In a Wall Street Journal op-ed with former U.S. Rep. Diane Black (R-TN), Puzder noted that, "[t]o the extent portfolio managers use ESG to justify investing in companies that are less profitable than alternatives, they are imposing a tax on their clients in the form of reduced returns. But shareholders don’t agree to pay this tax, and most have no idea the extent to which it’s being imposed," Puzder and Black warned.
The pro-ESG crowd isn't going to be content to just inflict woke policies in corporations, either. Some, such as Alibaba Group president J. Michael Evans excitedly spoke at the World Economic Forum about an "individual carbon footprint tracker" that could be used to force compliance with restrictions on personal freedom.
In the not-so-distant future, "personal ESG scores" could also limit opportunities for individuals who don't abide by what ESG agenda-setters demand to get loans for businesses or homes and generally preclude Americans from full and free participation in the economy. The impact of such policies have already made themselves apparent when the big three credit card companies — American Express, Visa, and MasterCard — began coding firearm purchases differently, allowing them to track firearm owners and potentially stop sales or punish buyers.
Whether its requiring "carbon zero" goals, woke HR practices, or a quota for C-suites to have a certain number of racial or gender minorities in place regardless of qualifications or performance, the woke warriors using ESG already have the power to force such changes through the holdings of BlackRock, Vanguard, and State Street.
But how is their will actually inflicted on corporations? Well, through wielding their power as managers of a large number of shares in major companies along with assistance from the Biden White House and federal bureaucracy. "What they do is they go out and threaten these companies with adverse votes on director nominees or adverse votes on shareholder proposals unless they adopt these radical policies," Puzder explained.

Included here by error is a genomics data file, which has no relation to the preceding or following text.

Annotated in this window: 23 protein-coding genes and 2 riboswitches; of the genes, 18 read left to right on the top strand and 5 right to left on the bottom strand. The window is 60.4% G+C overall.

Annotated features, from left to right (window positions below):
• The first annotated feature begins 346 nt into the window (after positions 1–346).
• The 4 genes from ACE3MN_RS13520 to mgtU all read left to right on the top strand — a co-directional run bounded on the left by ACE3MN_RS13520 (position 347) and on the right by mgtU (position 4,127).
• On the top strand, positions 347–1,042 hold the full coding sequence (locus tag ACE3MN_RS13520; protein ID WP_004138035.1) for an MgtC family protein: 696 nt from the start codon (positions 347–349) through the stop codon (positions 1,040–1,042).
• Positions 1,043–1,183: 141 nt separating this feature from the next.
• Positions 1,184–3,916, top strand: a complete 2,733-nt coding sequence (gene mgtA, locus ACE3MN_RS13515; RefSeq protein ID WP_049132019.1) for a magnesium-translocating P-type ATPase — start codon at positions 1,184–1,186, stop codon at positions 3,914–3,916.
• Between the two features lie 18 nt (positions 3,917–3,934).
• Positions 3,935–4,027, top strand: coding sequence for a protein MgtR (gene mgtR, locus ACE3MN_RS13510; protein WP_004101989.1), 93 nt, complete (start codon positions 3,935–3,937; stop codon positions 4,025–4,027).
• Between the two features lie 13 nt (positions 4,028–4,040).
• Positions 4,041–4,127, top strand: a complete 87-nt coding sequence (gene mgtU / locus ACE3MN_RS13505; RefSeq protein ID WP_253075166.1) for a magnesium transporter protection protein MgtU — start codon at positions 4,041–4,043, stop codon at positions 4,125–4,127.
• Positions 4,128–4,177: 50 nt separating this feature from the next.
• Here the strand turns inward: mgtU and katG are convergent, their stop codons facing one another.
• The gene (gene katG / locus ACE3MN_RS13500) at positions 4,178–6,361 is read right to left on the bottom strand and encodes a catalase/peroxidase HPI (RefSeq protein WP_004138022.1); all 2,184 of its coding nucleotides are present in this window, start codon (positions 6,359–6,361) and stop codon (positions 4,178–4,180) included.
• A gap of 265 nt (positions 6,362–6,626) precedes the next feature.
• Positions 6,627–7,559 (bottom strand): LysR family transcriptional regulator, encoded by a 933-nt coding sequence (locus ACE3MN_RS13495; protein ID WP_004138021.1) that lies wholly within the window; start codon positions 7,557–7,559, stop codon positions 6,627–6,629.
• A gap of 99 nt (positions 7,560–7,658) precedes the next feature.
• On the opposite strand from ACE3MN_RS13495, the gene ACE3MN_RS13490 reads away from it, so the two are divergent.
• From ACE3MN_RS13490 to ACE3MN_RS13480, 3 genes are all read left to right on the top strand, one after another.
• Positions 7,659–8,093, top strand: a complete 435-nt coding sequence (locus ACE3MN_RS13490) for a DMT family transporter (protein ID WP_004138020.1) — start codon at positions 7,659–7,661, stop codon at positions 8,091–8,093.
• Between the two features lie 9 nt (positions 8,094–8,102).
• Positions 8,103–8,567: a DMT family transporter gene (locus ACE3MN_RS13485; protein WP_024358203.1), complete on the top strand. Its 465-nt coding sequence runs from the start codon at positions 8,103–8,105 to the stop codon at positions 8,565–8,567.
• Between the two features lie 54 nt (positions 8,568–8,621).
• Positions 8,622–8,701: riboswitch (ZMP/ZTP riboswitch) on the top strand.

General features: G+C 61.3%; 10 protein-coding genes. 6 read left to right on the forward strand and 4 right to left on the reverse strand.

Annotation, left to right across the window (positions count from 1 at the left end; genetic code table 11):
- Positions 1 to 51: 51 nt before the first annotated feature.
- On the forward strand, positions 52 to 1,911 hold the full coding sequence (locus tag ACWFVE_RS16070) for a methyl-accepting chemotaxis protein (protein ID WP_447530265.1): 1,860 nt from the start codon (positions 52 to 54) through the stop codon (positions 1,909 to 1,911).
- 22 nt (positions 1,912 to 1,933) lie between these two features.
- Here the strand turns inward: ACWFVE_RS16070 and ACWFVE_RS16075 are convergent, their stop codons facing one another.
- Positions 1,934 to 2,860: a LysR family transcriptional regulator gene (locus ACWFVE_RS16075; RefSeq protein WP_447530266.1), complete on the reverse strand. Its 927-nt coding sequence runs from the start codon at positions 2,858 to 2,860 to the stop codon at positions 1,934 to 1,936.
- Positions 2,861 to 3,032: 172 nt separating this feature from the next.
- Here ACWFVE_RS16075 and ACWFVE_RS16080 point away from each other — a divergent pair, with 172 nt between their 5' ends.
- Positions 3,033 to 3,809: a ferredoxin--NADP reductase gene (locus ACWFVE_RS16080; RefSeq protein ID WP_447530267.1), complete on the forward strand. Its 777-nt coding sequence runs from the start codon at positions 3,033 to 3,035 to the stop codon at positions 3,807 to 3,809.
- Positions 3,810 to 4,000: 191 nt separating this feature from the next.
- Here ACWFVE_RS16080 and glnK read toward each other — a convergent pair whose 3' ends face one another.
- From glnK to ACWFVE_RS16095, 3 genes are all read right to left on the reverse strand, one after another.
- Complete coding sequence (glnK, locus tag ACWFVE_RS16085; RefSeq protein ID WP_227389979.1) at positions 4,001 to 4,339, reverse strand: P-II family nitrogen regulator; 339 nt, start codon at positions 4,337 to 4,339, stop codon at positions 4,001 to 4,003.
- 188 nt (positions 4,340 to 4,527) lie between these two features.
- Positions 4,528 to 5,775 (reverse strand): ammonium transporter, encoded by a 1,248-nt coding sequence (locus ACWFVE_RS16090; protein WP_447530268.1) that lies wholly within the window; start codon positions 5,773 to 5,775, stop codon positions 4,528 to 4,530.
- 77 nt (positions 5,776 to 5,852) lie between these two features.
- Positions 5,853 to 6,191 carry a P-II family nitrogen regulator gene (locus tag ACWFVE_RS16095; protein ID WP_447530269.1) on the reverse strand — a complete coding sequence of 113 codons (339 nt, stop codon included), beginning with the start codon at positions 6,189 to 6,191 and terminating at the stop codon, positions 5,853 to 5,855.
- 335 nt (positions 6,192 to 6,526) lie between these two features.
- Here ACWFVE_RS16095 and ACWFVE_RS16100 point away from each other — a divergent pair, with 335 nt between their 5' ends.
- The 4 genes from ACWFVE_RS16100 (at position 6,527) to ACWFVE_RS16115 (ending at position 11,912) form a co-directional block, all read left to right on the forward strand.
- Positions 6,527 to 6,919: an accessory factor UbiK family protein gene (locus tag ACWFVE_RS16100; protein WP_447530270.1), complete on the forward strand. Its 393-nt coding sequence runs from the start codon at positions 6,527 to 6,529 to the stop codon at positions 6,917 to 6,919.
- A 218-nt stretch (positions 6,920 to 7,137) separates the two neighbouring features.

Calling the situation "dystopian," Puzder noted how the federal government under Joe Biden has joined the ESG fight. "You've got the SEC talking about climate disclosures. You've got the Department of Labor wanting to make it so that 401k plans can have these investments that don't focus on returns, they focus on politics," he explained. "They're doing everything they can to empower these financial elites to take advantage of this incredible power they've acquired investing our money to force these companies to pursue this progressive agenda," Puzder added. "It's a shortcut around our democratic process to accomplish goals that they can't otherwise accomplish because they're not popular."